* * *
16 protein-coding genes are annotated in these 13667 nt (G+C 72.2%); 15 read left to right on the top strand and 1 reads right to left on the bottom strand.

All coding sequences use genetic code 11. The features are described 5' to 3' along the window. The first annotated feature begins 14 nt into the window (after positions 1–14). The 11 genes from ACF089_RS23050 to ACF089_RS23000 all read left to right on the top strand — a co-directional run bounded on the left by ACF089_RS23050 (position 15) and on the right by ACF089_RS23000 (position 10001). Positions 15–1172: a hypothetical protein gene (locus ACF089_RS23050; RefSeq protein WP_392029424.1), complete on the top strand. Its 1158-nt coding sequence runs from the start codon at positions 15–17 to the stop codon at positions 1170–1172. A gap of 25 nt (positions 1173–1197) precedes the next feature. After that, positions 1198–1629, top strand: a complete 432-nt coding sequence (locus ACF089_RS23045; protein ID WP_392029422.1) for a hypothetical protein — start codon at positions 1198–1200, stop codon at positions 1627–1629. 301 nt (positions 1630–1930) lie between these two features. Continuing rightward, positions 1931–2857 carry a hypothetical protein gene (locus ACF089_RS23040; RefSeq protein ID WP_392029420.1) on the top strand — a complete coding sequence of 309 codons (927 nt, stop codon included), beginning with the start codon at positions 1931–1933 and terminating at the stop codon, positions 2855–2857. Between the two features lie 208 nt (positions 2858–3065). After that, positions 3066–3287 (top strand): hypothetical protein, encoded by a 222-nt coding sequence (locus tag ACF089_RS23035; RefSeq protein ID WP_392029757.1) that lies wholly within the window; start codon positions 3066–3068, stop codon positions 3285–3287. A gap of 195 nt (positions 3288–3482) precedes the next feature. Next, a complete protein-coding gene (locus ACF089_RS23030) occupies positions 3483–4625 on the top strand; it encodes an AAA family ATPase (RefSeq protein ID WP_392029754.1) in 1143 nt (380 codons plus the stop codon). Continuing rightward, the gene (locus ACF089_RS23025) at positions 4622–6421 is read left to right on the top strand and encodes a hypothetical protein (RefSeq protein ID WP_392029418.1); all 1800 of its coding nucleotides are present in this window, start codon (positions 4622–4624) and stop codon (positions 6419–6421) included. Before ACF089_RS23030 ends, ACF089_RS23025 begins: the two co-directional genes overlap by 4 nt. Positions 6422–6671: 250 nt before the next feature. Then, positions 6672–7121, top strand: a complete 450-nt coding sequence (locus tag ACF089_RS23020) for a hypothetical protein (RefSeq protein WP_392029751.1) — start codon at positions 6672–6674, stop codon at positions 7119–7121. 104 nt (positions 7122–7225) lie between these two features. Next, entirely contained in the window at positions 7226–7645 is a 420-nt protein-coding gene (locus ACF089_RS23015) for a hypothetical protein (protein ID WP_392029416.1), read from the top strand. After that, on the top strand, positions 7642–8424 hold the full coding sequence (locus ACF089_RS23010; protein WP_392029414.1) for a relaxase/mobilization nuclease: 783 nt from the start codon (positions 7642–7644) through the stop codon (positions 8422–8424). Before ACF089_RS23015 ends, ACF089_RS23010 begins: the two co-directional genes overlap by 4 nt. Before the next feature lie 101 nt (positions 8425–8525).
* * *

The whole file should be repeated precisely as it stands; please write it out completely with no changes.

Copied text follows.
16 protein-coding genes are annotated in these 13667 nt (G+C 72.2%); 15 read left to right on the top strand and 1 reads right to left on the bottom strand.

All coding sequences use genetic code 11. The features are described 5' to 3' along the window. The first annotated feature begins 14 nt into the window (after positions 1–14). The 11 genes from ACF089_RS23050 to ACF089_RS23000 all read left to right on the top strand — a co-directional run bounded on the left by ACF089_RS23050 (position 15) and on the right by ACF089_RS23000 (position 10001). Positions 15–1172: a hypothetical protein gene (locus ACF089_RS23050; RefSeq protein WP_392029424.1), complete on the top strand. Its 1158-nt coding sequence runs from the start codon at positions 15–17 to the stop codon at positions 1170–1172. A gap of 25 nt (positions 1173–1197) precedes the next feature. After that, positions 1198–1629, top strand: a complete 432-nt coding sequence (locus ACF089_RS23045; protein ID WP_392029422.1) for a hypothetical protein — start codon at positions 1198–1200, stop codon at positions 1627–1629. 301 nt (positions 1630–1930) lie between these two features. Continuing rightward, positions 1931–2857 carry a hypothetical protein gene (locus ACF089_RS23040; RefSeq protein ID WP_392029420.1) on the top strand — a complete coding sequence of 309 codons (927 nt, stop codon included), beginning with the start codon at positions 1931–1933 and terminating at the stop codon, positions 2855–2857. Between the two features lie 208 nt (positions 2858–3065). After that, positions 3066–3287 (top strand): hypothetical protein, encoded by a 222-nt coding sequence (locus tag ACF089_RS23035; RefSeq protein ID WP_392029757.1) that lies wholly within the window; start codon positions 3066–3068, stop codon positions 3285–3287. A gap of 195 nt (positions 3288–3482) precedes the next feature. Next, a complete protein-coding gene (locus ACF089_RS23030) occupies positions 3483–4625 on the top strand; it encodes an AAA family ATPase (RefSeq protein ID WP_392029754.1) in 1143 nt (380 codons plus the stop codon). Continuing rightward, the gene (locus ACF089_RS23025) at positions 4622–6421 is read left to right on the top strand and encodes a hypothetical protein (RefSeq protein ID WP_392029418.1); all 1800 of its coding nucleotides are present in this window, start codon (positions 4622–4624) and stop codon (positions 6419–6421) included. Before ACF089_RS23030 ends, ACF089_RS23025 begins: the two co-directional genes overlap by 4 nt. Positions 6422–6671: 250 nt before the next feature. Then, positions 6672–7121, top strand: a complete 450-nt coding sequence (locus tag ACF089_RS23020) for a hypothetical protein (RefSeq protein WP_392029751.1) — start codon at positions 6672–6674, stop codon at positions 7119–7121. 104 nt (positions 7122–7225) lie between these two features. Next, entirely contained in the window at positions 7226–7645 is a 420-nt protein-coding gene (locus ACF089_RS23015) for a hypothetical protein (protein ID WP_392029416.1), read from the top strand. After that, on the top strand, positions 7642–8424 hold the full coding sequence (locus ACF089_RS23010; protein WP_392029414.1) for a relaxase/mobilization nuclease: 783 nt from the start codon (positions 7642–7644) through the stop codon (positions 8422–8424). Before ACF089_RS23015 ends, ACF089_RS23010 begins: the two co-directional genes overlap by 4 nt. Before the next feature lie 101 nt (positions 8425–8525).